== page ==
As part of the TBR Canine Jar Challenge, The Neverending Story was chosen by Thorin. He's in the lead so far.




The Never Ending Story is one of my favourite books from childhood, I read and re-read this book many times and also watched the movie over and over until the tape was basically unplayable. It's been a long time since I last read it and as my hubby bought me a new copy for Christmas I thought, why not? There's no time like the present. My childhood copy is now owned by my daughter along with my original copy of The Hobbit. No chance of me ever seeing those again.


I went into this book with lots of fond memories and I was a bit apprehensive that reading it now would possibly spoil those memories, but I am glad to say that didn't happen. I enjoyed it just as much as I did as a child. I had forgotten how vivid and imaginative the world of Fantastica was. Even now I still felt the same wonder I had as a child at the possibility of being able to physically travel through the world within a book. I have to say, it felt a bit neverending once I moved into the second part of the book. The grown up me found the second half a bit of a slog and somewhat of a flop, just like the second movie.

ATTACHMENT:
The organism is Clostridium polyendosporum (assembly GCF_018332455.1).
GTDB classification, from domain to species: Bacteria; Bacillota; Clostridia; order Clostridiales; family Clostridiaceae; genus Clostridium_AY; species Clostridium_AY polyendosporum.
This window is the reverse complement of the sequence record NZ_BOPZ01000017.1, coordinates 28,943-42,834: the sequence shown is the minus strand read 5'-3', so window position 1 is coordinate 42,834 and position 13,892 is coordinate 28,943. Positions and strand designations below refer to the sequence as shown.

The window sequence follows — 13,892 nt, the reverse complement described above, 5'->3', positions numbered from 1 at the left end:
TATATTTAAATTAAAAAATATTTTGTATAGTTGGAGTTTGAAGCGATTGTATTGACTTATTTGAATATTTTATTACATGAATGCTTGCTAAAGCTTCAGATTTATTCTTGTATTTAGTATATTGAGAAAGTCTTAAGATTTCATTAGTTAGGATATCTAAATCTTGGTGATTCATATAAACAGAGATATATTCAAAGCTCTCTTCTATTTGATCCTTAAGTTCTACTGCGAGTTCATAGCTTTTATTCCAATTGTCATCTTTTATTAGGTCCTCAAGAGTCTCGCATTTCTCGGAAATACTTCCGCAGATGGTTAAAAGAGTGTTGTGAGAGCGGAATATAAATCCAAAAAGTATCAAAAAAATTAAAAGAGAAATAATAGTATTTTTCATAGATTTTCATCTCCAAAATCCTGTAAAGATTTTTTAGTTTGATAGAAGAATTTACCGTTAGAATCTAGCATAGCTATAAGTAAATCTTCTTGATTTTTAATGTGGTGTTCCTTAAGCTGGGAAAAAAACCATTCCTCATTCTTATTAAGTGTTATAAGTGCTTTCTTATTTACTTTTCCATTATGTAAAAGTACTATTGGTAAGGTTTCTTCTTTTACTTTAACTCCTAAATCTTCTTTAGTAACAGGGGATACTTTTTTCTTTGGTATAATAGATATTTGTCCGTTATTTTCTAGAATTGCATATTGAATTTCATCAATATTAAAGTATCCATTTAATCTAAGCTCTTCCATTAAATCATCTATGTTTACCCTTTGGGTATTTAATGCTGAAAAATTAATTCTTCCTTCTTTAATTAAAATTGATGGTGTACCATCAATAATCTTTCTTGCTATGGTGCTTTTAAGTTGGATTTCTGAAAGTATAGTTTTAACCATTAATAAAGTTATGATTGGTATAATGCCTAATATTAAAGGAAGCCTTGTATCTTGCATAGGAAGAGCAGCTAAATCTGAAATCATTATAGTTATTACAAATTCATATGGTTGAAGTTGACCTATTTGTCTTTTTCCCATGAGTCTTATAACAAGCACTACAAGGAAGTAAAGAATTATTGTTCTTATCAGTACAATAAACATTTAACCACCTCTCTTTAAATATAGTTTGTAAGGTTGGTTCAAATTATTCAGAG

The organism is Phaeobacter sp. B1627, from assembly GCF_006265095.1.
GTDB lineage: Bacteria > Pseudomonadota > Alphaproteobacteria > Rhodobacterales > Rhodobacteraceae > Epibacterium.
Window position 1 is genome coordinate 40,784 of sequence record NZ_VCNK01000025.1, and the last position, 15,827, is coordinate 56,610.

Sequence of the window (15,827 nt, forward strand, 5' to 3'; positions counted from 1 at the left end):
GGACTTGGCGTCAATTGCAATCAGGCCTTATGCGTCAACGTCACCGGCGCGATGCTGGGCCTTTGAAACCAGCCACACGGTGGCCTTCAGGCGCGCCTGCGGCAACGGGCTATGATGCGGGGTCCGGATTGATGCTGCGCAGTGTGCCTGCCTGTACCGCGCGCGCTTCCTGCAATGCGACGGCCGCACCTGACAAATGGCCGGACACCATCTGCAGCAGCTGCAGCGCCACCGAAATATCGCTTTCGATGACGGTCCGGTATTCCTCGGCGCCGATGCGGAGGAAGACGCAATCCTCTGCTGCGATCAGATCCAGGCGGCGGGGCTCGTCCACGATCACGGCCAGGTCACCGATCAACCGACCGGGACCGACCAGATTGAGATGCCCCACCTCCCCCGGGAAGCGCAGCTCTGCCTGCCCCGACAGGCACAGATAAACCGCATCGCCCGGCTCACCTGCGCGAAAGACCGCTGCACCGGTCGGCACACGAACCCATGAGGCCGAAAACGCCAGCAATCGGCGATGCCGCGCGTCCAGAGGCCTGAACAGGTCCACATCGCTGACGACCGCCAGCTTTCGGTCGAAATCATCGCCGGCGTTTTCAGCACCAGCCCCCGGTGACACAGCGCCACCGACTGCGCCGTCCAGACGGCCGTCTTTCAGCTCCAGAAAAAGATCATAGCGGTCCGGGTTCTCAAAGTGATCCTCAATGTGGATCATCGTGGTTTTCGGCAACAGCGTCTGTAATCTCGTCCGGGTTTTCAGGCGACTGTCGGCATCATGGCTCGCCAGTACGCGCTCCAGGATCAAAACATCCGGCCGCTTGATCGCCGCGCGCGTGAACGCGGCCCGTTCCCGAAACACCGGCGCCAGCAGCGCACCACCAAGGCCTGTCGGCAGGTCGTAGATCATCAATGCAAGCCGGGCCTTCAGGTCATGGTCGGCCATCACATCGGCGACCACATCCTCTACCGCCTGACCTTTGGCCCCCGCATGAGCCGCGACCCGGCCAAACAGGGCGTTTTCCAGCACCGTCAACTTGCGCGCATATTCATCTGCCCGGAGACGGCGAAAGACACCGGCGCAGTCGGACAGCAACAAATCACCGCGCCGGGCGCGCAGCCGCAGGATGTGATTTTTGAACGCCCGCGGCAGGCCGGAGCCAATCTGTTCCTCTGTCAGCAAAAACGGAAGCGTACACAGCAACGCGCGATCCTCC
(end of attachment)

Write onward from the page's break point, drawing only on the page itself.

Reading it for the first time as an adult, I picked up on many things that I had missed as a child. The hidden meanings and messages that had gone over the head of the younger me were there for the older me to dissect and ponder on. I remember as a child always getting frustrated when I was completely immersed in the story and then bam, up pops those dreaded words “But that is another story and shall be told another time.” I remember being desperate to know what became of those stories, I didn't want to move on until I had journeyed to the end of one story. The Adult me sees the cleverness behind the words, all stories are at their heart a neverending story, each could branch off into another, and another, and so on. There's a world of endless possibilities out there, stories waiting to be told.